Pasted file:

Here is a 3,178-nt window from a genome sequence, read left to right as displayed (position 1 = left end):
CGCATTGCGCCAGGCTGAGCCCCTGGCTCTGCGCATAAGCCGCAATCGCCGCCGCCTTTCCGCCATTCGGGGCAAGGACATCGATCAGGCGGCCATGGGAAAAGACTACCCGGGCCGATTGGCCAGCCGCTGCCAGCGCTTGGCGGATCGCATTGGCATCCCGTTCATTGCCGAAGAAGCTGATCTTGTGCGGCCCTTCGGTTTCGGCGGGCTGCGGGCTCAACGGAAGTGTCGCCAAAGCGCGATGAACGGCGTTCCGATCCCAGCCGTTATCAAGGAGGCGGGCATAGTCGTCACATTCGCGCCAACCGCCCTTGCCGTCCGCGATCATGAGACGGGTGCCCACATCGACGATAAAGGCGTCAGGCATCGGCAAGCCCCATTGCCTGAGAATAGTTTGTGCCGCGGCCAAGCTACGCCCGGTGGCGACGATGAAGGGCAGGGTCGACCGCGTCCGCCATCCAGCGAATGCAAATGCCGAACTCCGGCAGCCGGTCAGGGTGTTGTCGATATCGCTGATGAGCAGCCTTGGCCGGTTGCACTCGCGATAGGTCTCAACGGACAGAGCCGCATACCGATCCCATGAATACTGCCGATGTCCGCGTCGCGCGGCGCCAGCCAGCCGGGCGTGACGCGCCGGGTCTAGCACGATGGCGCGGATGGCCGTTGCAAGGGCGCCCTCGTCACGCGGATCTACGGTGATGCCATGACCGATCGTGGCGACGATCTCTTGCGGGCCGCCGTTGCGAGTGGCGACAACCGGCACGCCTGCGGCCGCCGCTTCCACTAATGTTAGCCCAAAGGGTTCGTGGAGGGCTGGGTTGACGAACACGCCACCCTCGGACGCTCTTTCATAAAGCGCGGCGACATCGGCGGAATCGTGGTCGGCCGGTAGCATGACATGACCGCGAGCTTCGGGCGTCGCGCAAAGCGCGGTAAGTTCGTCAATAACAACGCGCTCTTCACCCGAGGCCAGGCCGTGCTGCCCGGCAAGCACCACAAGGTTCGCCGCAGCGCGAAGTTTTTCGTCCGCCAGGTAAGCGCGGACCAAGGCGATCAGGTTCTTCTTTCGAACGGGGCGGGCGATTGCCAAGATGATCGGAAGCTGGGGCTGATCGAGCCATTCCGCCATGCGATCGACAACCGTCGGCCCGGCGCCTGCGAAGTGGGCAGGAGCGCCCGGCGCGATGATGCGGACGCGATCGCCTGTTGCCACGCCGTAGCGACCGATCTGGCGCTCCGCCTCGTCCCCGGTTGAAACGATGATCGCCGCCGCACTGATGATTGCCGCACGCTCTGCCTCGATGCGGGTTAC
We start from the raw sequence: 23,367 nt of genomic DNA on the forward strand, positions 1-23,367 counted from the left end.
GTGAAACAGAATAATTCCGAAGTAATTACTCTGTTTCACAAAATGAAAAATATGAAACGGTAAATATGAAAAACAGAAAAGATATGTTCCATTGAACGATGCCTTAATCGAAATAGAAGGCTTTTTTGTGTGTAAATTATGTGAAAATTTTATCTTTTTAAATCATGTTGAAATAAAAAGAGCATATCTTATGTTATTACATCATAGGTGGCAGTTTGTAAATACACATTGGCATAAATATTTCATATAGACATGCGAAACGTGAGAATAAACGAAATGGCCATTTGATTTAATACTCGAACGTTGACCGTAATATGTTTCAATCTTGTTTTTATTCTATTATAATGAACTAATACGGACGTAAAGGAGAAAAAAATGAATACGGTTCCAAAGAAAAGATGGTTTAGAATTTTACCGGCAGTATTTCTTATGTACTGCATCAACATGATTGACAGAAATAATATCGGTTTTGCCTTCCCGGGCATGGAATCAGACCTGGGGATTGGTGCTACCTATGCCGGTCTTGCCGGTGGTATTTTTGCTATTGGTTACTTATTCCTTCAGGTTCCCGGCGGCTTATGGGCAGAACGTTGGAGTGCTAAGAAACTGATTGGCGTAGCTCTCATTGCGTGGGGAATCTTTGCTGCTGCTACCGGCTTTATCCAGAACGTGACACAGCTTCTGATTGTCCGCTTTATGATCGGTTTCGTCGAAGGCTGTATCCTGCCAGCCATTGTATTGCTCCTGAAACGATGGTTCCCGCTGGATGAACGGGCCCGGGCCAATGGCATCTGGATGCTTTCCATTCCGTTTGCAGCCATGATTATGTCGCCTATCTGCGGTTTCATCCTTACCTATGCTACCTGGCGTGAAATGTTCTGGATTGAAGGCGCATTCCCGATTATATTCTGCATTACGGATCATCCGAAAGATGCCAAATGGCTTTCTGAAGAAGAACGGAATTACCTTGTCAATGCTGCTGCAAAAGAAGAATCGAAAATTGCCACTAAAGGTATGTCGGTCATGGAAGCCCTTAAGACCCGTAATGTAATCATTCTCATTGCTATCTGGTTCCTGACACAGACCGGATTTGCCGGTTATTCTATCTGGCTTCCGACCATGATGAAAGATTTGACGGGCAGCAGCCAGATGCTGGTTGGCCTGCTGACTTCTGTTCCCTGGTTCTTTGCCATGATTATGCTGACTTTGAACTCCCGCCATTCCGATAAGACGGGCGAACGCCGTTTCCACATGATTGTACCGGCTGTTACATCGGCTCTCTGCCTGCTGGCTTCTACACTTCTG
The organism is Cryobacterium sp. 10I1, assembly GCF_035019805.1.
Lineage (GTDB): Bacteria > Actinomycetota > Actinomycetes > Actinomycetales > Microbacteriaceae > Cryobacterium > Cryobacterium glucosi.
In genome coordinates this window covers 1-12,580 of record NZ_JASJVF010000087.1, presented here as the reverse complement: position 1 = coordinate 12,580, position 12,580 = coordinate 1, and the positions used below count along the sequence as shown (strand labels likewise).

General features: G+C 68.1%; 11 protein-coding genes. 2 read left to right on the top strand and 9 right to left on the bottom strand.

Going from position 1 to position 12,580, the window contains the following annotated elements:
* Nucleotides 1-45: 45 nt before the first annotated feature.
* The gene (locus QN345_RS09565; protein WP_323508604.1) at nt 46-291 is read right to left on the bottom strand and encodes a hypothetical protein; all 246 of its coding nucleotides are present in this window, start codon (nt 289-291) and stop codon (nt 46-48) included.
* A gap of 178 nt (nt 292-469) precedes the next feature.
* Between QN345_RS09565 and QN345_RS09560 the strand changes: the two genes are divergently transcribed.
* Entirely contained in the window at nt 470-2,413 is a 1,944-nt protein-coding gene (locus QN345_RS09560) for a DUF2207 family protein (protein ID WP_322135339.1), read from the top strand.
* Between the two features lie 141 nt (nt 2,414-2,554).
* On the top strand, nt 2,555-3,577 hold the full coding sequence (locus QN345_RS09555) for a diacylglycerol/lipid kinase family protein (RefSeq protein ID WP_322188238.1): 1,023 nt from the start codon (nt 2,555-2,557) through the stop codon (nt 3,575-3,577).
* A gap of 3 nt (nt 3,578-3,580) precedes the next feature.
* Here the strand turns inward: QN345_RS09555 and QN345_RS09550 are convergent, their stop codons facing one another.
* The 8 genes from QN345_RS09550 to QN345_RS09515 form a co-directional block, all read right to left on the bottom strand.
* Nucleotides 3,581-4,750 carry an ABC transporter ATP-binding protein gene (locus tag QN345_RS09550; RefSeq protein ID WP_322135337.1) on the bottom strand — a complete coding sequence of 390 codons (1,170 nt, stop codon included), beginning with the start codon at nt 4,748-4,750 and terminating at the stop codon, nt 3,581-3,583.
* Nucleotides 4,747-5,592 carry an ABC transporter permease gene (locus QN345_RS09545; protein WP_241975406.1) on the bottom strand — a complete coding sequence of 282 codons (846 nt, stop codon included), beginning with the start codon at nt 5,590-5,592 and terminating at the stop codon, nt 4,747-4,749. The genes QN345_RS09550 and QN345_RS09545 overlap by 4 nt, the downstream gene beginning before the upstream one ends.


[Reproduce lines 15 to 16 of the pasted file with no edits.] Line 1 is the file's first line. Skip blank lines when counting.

* Between the two features lie 141 nt (nt 2,414-2,554).
* On the top strand, nt 2,555-3,577 hold the full coding sequence (locus QN345_RS09555) for a diacylglycerol/lipid kinase family protein (RefSeq protein ID WP_322188238.1): 1,023 nt from the start codon (nt 2,555-2,557) through the stop codon (nt 3,575-3,577).